'To me living and music are all the same thing. And I keep finding out more about
music as I learn more about myself, my environment, about all kinds of different
things in life. I play what I live. Therefore, just as I can't predict what kinds of
experiences I'm going to have, I can't predict the directions in which my music will go.
I just want to write and play my instrument as I feel.'
- Born: December 11, 1938. Philadelphia, Pennsylvania
- Influences: Thelonious Monk, Art Tatum, Bud Powell
- Schooling: Informal jams with musicians he came in contact with,
West Philadelphia Music School, Granoff School of Music.
“McCoy Tyner played the piano for the John Coltrane Quartet from 1960 to 1965.”
A simple statement, with intense musical ramifications.Tyner was encouraged
to play the piano by his mother at age 13. As a teenager, he hosted jam sessions
in his home with friends from his neighborhood.
Who were these friends? The likes of Lee Morgan, Archie Shepp, Bobby Timmons
and Regie Workman; men from Philadelphia's inner city who would make their
own strides in jazz music. Tyner was diligent in practicing and naturally
led the informal ensembles of community musicians he played with, even as
a teenager. During his summers, Tyner played at lounges and clubs
in Atlantic City- not old enough to consume alcohol, but a good enough
pianist to perform with Paul Jeffries and Lee Morgan.
|[Tyner's] playing is unmistakable.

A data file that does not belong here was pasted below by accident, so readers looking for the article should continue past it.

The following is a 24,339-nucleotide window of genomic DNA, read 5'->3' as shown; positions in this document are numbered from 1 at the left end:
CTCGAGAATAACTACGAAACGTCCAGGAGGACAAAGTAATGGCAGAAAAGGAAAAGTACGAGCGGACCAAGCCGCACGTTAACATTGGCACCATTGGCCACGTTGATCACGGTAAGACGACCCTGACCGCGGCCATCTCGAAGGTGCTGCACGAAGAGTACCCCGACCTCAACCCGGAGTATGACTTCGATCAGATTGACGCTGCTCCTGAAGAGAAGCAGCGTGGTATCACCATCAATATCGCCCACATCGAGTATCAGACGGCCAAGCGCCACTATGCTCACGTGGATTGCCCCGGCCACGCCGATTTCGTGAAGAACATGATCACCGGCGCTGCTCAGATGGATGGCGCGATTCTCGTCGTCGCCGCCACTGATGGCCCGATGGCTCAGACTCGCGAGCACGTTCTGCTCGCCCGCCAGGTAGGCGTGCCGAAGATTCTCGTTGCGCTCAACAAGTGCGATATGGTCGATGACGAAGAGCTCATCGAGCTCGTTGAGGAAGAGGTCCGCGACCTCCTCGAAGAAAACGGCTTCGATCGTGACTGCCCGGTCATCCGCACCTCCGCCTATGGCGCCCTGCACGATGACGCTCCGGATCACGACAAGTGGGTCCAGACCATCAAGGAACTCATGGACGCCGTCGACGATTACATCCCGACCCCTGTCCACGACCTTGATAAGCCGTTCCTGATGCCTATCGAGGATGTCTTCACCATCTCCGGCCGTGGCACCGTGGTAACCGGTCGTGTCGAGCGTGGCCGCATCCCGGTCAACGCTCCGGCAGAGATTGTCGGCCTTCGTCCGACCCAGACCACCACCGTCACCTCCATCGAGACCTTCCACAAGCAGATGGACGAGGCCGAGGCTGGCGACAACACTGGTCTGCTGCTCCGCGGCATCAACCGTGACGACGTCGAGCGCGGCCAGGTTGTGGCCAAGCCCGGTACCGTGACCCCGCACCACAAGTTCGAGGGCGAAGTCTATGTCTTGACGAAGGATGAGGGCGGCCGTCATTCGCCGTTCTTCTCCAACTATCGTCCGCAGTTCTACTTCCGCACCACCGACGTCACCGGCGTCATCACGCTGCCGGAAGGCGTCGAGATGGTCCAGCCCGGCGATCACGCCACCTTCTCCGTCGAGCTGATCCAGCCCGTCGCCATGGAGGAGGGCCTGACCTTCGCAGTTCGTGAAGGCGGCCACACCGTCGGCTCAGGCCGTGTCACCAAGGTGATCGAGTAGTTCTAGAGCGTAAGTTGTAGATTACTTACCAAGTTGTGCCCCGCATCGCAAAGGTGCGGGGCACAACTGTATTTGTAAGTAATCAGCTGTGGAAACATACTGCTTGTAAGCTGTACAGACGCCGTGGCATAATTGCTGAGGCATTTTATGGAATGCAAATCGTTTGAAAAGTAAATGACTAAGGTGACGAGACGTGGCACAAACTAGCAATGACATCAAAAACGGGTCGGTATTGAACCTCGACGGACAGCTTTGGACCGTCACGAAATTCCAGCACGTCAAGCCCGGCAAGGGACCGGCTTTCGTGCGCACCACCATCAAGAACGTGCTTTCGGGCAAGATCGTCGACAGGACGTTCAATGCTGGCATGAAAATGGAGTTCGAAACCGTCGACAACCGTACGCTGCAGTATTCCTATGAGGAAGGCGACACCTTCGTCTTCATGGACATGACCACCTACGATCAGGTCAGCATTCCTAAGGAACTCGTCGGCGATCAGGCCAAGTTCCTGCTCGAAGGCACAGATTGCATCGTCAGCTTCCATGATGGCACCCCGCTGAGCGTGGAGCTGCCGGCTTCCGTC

Those thick block-chords,|
and percussive melodies are all|
of McCoy Tyner who, along with Bill Evans|
|and Herbie Hancock,
is one of the most influential pianists to|
Thelonious Monk and Bud Powell.|
Public Radio Feature|
Tyner graduated high school in 1959 and was recruited
by Benny Golson to play at
the Jazz Workshop in San Fransisco, which he did for several months.
He then played in the Jazztet, which included Golson and trumpeter Art Farmer.
In the back of Tyner’s mind however, was a conversation he’d had with John Coltrane the
He’d met Coltrane several months earlier, and though touring with Miles Davis
at the time, Coltrane expressed an interest in beginning his own ensemble; with Tyner in it.
In 1960, the JOHN COLTRANE QUARTET was formed- Tyner was just 17.
[Coltrane] was like a big brother. I was a kid
when I first met and played for him.
I was 17 years old. We were like family and that’s
how I looked at it. I didn’t look at it as
"I’m just working for him." I loved working with John.
I loved him as a person. He’ll
always have an influence on me.
That was my university. He was very,
very generous in terms
of allowing us to have an opportunity
to develop. That was very important.
So, that influence is there. And I love
the music we created a lot.